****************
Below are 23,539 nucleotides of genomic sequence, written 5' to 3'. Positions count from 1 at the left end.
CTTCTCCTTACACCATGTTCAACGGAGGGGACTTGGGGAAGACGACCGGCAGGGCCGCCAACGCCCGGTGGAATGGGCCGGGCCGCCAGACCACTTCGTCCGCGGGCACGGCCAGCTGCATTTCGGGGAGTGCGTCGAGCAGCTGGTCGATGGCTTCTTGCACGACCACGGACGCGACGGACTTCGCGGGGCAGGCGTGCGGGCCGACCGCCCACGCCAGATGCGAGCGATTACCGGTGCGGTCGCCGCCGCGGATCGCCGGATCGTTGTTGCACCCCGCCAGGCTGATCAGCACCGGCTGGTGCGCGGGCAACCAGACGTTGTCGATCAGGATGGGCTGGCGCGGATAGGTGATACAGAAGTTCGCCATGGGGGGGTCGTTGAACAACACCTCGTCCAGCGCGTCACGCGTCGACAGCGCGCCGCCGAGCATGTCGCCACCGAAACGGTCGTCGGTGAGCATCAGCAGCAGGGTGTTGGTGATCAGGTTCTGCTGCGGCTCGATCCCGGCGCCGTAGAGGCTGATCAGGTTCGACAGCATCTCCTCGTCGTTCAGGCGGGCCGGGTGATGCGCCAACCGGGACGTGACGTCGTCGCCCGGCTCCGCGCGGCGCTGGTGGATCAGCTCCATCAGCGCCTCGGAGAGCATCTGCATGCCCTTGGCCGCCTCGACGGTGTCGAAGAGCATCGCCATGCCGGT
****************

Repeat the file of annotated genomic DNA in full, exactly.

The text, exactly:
Below are 23,539 nucleotides of genomic sequence, written 5' to 3'. Positions count from 1 at the left end.
CTTCTCCTTACACCATGTTCAACGGAGGGGACTTGGGGAAGACGACCGGCAGGGCCGCCAACGCCCGGTGGAATGGGCCGGGCCGCCAGACCACTTCGTCCGCGGGCACGGCCAGCTGCATTTCGGGGAGTGCGTCGAGCAGCTGGTCGATGGCTTCTTGCACGACCACGGACGCGACGGACTTCGCGGGGCAGGCGTGCGGGCCGACCGCCCACGCCAGATGCGAGCGATTACCGGTGCGGTCGCCGCCGCGGATCGCCGGATCGTTGTTGCACCCCGCCAGGCTGATCAGCACCGGCTGGTGCGCGGGCAACCAGACGTTGTCGATCAGGATGGGCTGGCGCGGATAGGTGATACAGAAGTTCGCCATGGGGGGGTCGTTGAACAACACCTCGTCCAGCGCGTCACGCGTCGACAGCGCGCCGCCGAGCATGTCGCCACCGAAACGGTCGTCGGTGAGCATCAGCAGCAGGGTGTTGGTGATCAGGTTCTGCTGCGGCTCGATCCCGGCGCCGTAGAGGCTGATCAGGTTCGACAGCATCTCCTCGTCGTTCAGGCGGGCCGGGTGATGCGCCAACCGGGACGTGACGTCGTCGCCCGGCTCCGCGCGGCGCTGGTGGATCAGCTCCATCAGCGCCTCGGAGAGCATCTGCATGCCCTTGGCCGCCTCGACGGTGTCGAAGAGCATCGCCATGCCGGT